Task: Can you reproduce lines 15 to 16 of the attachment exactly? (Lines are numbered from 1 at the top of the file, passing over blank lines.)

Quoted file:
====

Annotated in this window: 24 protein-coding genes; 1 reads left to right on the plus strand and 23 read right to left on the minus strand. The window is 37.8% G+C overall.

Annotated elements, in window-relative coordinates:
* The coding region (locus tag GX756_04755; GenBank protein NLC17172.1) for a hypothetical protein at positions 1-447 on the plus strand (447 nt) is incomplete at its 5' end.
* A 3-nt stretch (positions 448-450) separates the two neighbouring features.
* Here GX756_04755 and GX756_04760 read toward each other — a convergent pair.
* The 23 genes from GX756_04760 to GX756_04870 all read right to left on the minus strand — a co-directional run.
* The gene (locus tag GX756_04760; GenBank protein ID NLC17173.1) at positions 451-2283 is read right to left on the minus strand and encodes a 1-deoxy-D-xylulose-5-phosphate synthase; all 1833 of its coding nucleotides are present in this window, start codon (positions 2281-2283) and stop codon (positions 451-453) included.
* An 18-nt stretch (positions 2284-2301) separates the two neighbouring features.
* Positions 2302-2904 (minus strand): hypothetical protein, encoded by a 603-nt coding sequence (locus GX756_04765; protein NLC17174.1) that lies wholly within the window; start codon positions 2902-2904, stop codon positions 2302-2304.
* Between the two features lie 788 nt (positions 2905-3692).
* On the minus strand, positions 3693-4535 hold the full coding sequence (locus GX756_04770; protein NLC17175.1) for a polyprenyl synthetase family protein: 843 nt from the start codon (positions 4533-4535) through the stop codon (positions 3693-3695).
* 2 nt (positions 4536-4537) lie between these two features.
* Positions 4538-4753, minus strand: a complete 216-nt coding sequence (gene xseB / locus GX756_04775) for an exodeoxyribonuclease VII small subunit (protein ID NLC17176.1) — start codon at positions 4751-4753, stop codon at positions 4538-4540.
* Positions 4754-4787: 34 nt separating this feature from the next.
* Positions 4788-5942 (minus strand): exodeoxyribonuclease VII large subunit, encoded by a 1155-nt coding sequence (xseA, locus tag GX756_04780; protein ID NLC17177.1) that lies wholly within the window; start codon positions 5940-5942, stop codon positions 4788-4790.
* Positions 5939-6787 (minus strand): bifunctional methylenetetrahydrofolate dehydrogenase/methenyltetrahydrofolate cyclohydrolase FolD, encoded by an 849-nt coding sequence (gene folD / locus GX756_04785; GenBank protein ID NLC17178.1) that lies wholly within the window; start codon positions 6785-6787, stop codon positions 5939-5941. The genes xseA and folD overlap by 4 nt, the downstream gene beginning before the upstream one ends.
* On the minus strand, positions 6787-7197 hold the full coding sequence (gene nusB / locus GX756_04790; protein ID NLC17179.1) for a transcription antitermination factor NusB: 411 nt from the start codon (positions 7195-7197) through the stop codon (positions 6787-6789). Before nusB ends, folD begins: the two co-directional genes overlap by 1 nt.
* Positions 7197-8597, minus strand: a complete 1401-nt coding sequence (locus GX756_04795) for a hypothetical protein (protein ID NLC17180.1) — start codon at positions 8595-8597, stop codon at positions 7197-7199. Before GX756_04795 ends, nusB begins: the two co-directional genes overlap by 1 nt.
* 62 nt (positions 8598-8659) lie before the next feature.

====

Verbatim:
* Positions 4788-5942 (minus strand): exodeoxyribonuclease VII large subunit, encoded by a 1155-nt coding sequence (xseA, locus tag GX756_04780; protein ID NLC17177.1) that lies wholly within the window; start codon positions 5940-5942, stop codon positions 4788-4790.
* Positions 5939-6787 (minus strand): bifunctional methylenetetrahydrofolate dehydrogenase/methenyltetrahydrofolate cyclohydrolase FolD, encoded by an 849-nt coding sequence (gene folD / locus GX756_04785; GenBank protein ID NLC17178.1) that lies wholly within the window; start codon positions 6785-6787, stop codon positions 5939-5941. The genes xseA and folD overlap by 4 nt, the downstream gene beginning before the upstream one ends.